Oh, Canada! (AP Photo/Julie Jacobson, File)

If UNLV forward Anthony Bennett is among the top three picks in Thursday’s NBA draft, he will own a unique place in history – if only for one year. Two years ago, the Cleveland Cavaliers made Tristan Thompson the highest draft pick from Canada by choosing him fourth overall. Bennett, a native of Toronto, is hoping to emerge from the night with that title.

“It would be cool to beat that. It would mean a lot to me,” Bennett said when asked of the possibility on Wednesday at pre-draft availability for the top 13 prospects. “This shows that basketball is on the come-up in Canada. We have a lot of young talent, players in college right now, so the next couple of years should be good for us.”

Fellow Canadian Kelly Olynyk from Gonzaga is a possibility to go in the lottery this year, but NBA teams are already waiting in anticipation for next year, when Andrew Wiggins is expected to be the No. 1 overall. Bennett is a long shot to go first this year to Cleveland,  and the Wizards have a strong interest in possibly taking him third (although many league executives — and Post columnist Mike Wise —  believe they will inevitably take Georgetown’s Otto Porter Jr).

“I feel anywhere I go, I’m going to help my team,” Bennett said. “I’m versatile. I can shoot, post-up, I run the floor, rebound, get my teammates open. I’m unselfish. I feel like I’m a nice character and I don’t have my own agenda.”

The 6-foot-7 Bennett has been sidelined for the past six weeks after having surgery to repair a torn rotator cuff in his left shoulder. He recently removed the protective sling and began lifting weights but won’t be able to start participating in basketball-related activities until the first week of August.

Unable to do workouts, Bennett still visited the top five teams in the draft – Cleveland, Orlando, Washington, Charlotte and Phoenix – and admitted that he has gained some weight because of the travel and inactivity. But he disputed a recent report that he has gained 18 pounds.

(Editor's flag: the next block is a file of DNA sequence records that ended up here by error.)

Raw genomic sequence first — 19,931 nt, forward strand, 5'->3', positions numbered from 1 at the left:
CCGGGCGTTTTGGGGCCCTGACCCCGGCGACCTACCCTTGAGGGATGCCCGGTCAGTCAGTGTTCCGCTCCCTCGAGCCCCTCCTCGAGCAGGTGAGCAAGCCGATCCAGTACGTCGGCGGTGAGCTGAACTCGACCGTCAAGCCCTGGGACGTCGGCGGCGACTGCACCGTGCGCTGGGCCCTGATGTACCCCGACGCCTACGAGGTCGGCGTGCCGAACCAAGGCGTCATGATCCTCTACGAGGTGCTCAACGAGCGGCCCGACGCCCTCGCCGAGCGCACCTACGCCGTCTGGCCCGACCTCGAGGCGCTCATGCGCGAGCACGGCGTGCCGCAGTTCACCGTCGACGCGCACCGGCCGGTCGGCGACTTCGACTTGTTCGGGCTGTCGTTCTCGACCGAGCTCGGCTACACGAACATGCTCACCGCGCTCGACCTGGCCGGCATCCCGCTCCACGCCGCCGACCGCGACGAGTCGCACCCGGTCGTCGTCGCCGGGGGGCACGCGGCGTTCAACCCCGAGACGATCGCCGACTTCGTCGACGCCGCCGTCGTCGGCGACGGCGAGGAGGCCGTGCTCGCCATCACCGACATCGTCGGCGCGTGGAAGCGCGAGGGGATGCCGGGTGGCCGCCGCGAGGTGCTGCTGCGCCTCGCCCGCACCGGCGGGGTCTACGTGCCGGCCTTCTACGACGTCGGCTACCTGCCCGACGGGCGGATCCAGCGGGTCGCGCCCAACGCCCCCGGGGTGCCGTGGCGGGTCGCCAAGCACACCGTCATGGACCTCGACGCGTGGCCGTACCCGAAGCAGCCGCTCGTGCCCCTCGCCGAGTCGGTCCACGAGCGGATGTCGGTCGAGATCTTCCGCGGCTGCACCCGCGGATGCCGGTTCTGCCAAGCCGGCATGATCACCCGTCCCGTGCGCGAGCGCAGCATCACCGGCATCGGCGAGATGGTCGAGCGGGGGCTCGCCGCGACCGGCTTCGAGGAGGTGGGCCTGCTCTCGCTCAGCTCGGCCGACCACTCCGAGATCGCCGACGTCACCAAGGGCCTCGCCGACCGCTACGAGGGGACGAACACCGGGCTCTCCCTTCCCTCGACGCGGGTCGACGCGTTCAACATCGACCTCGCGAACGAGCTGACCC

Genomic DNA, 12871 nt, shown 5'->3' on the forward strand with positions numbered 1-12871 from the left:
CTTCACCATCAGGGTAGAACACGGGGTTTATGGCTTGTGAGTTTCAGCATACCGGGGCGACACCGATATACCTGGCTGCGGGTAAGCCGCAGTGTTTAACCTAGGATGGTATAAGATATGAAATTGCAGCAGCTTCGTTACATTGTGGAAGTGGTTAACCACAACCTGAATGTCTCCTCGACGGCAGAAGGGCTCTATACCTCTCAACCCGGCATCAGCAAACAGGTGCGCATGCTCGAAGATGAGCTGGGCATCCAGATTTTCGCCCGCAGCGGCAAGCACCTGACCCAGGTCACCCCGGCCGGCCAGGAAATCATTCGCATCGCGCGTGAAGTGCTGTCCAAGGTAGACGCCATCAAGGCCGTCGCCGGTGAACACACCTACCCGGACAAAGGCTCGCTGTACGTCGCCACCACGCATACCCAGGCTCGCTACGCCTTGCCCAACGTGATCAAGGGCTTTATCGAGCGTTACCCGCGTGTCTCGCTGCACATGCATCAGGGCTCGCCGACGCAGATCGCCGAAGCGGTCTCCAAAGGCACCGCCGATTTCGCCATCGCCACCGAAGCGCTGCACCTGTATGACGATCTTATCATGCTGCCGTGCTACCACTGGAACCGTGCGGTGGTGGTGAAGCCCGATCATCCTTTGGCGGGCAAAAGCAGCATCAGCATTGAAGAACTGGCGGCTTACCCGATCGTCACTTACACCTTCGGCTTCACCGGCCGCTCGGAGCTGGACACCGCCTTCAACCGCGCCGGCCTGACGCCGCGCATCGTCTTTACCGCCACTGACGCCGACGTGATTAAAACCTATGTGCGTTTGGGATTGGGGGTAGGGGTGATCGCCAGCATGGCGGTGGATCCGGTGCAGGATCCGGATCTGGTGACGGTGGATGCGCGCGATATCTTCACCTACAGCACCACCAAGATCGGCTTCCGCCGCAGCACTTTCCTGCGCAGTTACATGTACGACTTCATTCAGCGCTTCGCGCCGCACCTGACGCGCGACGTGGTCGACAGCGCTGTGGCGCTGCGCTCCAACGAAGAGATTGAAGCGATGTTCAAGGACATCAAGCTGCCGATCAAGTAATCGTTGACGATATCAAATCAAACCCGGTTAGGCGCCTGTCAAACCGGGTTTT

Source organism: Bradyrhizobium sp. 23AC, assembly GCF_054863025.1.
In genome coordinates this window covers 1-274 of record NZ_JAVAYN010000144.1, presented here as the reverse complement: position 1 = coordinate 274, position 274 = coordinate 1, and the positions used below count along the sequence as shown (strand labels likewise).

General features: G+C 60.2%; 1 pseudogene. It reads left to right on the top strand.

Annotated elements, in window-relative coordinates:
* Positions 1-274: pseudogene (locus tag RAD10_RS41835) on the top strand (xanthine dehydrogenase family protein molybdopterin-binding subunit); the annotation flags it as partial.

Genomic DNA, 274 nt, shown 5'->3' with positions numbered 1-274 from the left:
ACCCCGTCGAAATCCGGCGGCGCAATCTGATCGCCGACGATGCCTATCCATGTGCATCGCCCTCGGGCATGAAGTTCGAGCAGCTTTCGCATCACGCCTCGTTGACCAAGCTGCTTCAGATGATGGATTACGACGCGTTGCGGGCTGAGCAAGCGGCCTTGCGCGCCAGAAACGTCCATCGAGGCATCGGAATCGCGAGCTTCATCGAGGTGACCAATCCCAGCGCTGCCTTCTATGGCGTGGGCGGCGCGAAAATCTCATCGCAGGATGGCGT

“I wouldn’t say 18. I’d say 15, 14,” Bennett said. “I was doing well. I didn’t really weigh myself like that. With the sling, I couldn’t do nothing real hard. They told me I couldn’t sweat, so I couldn’t do nothing for the whole month and then, when I came back, I was doing rehab. Then when I started traveling, it started adding up. That’s when I’d go downstairs and order room service or a small pizza.”

One NBA executive from team interested in Bennett said his possible weight gain isn’t a major concern, given his age. Bennett, 20, didn’t look particularly pudgy as he met with reporters and later visited the 9/11 Memorial on Wednesday, but he is anxious to get back to playing again – and erasing other doubts about his talents and position.

“I’m 6-7. Everybody said I’m a tweener, but I don’t really look into that. I dominated college my only year. I scored inside out, rebounded well, and helped my teammates,” Bennett said. “Throughout high school and even my only season in college a lot of people have been doubting me, saying I can’t do this, do that and I’m too small, but at the same time I just focus on me and the team. I work hard every day and this is what has gotten me here.”

Bennett said he has patterned his game after Carmelo Anthony, another player with the ability to play both forward positions and score. But because he attended UNLV, Bennett has also been compared to another former Running Rebel who once played for the New York Knicks – Larry Johnson.

“The Larry Johnson comparison is on the spot. I watched the game where they played against Duke in the finals and they blew them out by 30. He was doing everything on the court, hustling, shooting the ball, dunking, setting screens for people, which is a mirror of what he did and what I do,” Bennett said. “Right now I’m thinking [I’ll be] stretch four but later on in my career maybe I will play the three. I feel that playing the stretch four is an advantage for me because I’m quicker than most power forwards. I can shoot the ball well. I’m efficient so I can use that to my advantage.”

Bennett said his versatility and ability to adjust to multiple systems after attending three high schools and UNLV in the past four years, makes him capable to adapt in any system. When asked specifically about the Wizards, Bennett said, “I feel like a great fit with any team, but Wizards for sure.”

But he wouldn’t mind if another team chose him. “If I get picked number one, I’ll be happy,” he said with a smile. “I’ll be happy regardless.”


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